Air pollution in London is a silent killer. Thousands of Londoners die prematurely every year as a direct result of our city’s filthy air and many more develop life-changing illnesses. The situation is so bad it’s become a significant public health crisis and yet, despite clear evidence of the human cost, this issue has been largely ignored by politicians – until now.
As the Mayor of London, I’m not willing to turn a blind eye to the scourge that is our toxic air. To do so would be negligent when it has such a severe and long-lasting impact on the health of my fellow Londoners – the people I was elected to serve. That’s why my administration is pushing ahead with the boldest and most ambitious plans of any major city in the world to tackle air pollution, with our new Ultra-Low Emission Zone (ULEZ), the centrepiece of a series of measures we’re taking to safeguard the public, clean up our air and protect our precious environment.
Traffic emissions are the biggest source of air pollution in our city. So encouraging more Londoners to get out of their cars and onto our public transport system, to walk or cycle, is key to solving the problem. That’s why we’ve led by example from City Hall by making transport more affordable – with a four-year TfL fares freeze and the unlimited Hopper bus fare – by rapidly cleaning up our bus and taxi fleets, and by investing record amounts in walking and cycling. It’s also why we have introduced the world’s first Ultra-Low Emission Zone.
Due to come into effect from 8th April this year, the ULEZ will mean vehicles driving into central London must meet strict emission standards or pay a daily charge. It will cover the same area as the current London Congestion Charge Zone, but unlike the congestion charge the ULEZ will be enforced 24 hours a day, seven days a week. Experts say that its impact will be profound, with nitrogen oxides (NOx) from road transport emissions expected to be reduced by around 45% in central London by 2020. Not only will this ensure thousands of Londoners no longer live in areas breaching legal limits for air pollution, but it will transform the air that millions of Londoners breathe every day as they move around our city.
When our air blights the lives of so many Londoners, inaction simply isn’t an option. We know that air pollution lowers life expectancy and that it’s linked to a host of debilitating conditions, such as asthma, lung disease and dementia, as well as heart disease and cancer. But what makes this issue even more scandalous is that children and the poorest Londoners are the hardest hit. In parts of London, there are kids growing up right now with stunted lungs because of exposure to poor quality air and this will affect them not just in the short-term, but for the rest of their lives. In my view, the fact that the life chances of children living in the most deprived areas of inner-city London are being limited in this way is nothing short of a travesty – and something you would associate with Dickensian London, not a modern city in the 21st Century.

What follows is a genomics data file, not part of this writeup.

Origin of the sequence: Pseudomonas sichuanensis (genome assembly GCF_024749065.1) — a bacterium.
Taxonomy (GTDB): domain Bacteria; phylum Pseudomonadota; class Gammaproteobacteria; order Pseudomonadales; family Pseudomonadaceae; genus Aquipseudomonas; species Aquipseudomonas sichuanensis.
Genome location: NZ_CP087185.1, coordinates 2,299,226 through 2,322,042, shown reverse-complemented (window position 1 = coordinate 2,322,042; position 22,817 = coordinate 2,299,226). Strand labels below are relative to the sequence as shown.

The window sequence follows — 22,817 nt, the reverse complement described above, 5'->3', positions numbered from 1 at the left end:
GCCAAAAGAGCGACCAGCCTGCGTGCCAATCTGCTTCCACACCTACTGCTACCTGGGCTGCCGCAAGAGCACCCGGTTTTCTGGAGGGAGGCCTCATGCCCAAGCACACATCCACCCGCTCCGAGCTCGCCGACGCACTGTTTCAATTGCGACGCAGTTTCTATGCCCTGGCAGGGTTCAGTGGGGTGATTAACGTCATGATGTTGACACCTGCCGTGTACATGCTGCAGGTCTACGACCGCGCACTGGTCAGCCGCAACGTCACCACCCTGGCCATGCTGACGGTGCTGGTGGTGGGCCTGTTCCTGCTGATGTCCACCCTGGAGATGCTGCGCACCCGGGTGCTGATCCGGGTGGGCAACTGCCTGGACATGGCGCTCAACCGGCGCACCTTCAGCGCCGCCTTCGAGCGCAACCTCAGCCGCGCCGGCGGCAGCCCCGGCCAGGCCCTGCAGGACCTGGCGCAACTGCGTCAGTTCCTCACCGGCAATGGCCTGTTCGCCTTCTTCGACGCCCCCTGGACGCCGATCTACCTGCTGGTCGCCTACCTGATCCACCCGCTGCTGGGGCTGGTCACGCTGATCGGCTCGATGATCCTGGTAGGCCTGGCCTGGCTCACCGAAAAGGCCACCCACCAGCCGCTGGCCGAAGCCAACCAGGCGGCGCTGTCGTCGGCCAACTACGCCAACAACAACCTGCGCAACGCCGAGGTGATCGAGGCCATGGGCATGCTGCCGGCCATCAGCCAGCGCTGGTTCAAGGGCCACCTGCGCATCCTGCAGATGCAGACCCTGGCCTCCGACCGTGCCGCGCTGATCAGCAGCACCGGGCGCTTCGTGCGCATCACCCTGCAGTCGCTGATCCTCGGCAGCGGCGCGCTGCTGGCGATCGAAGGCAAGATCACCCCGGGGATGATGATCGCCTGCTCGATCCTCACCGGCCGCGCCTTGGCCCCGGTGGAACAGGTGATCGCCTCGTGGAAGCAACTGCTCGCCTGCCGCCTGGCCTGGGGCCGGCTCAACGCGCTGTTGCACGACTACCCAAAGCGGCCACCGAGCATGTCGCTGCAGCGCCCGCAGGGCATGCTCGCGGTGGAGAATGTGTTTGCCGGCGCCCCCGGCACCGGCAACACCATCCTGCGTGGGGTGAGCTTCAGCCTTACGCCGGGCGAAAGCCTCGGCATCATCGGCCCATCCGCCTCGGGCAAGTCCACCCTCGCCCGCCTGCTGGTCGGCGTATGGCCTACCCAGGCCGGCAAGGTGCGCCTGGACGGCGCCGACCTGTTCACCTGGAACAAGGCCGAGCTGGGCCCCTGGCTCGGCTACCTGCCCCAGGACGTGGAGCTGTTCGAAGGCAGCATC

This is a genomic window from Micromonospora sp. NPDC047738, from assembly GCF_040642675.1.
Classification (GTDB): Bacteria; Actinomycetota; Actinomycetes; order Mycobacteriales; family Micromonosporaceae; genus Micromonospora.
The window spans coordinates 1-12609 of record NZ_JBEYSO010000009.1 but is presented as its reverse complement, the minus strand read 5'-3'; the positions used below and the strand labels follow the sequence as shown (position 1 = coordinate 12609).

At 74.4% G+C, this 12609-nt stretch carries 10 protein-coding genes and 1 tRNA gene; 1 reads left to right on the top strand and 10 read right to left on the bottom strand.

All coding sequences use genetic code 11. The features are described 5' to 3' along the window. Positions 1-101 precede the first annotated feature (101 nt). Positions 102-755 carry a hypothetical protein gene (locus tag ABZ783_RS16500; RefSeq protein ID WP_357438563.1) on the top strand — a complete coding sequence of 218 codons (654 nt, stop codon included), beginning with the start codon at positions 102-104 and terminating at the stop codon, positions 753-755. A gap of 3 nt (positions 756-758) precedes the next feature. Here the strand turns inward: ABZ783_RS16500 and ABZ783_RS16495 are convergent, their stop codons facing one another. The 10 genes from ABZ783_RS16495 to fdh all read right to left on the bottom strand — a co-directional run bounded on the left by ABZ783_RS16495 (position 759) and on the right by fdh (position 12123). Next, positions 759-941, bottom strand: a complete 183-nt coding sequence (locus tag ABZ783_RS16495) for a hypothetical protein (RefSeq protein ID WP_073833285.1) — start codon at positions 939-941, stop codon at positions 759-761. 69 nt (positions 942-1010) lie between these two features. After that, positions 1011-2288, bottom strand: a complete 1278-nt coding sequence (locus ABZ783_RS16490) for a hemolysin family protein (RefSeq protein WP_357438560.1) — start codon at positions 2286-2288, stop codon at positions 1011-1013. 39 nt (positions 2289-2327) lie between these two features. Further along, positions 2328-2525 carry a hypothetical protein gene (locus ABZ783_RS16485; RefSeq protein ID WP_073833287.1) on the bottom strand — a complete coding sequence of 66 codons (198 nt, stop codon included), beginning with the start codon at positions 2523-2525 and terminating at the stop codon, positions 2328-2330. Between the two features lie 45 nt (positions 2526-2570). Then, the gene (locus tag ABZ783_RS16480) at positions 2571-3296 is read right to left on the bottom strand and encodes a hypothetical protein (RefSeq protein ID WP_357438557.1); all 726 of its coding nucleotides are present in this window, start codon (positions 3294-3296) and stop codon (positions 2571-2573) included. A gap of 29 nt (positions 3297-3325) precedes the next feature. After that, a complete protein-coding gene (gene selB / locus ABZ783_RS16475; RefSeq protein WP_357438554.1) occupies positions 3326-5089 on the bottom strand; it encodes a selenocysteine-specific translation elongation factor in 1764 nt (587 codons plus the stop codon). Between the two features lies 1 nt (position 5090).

The shocking state of our air is quite clearly an issue of social justice. Air pollution has the biggest impact on the poorest Londoners who own the fewest cars – and yet incredibly the Conservative Party, and its mayoral candidate Shaun Bailey, have opposed our plans to combat this problem, including the introduction of the ULEZ in 2019. Not only is their opposition shameful and opportunistic, it places them on the wrong side of history and shows they are completely out of touch with Londoners – who want their politicians to be doing much more to tackle environmental challenges like air pollution and climate change.
I’m committed to using all the powers at my disposal to improve our air and aid in the fight against climate change. That’s why, as well implementing the ULEZ, we’re acting to promote the uptake of low-emission vehicles and help businesses reduce their emissions. We’ve also announced £48m worth of funding for scrappage schemes that help small businesses, charities, and low-income Londoners switch to cleaner vehicles and other greener forms of transport.
London has always been a progressive and forward-thinking city, and a hub for innovation and climate action. Now more than ever, we must uphold this reputation and lead from the front on environmental issues. Air quality is one area where we can do this and make a real difference right now. I believe passionately that every Londoner – and every child in our city – should have the right to breathe clean air, regardless of the postcode they live in or the social class they belong to. For as long as I’m Mayor, I will not rest until that’s the case.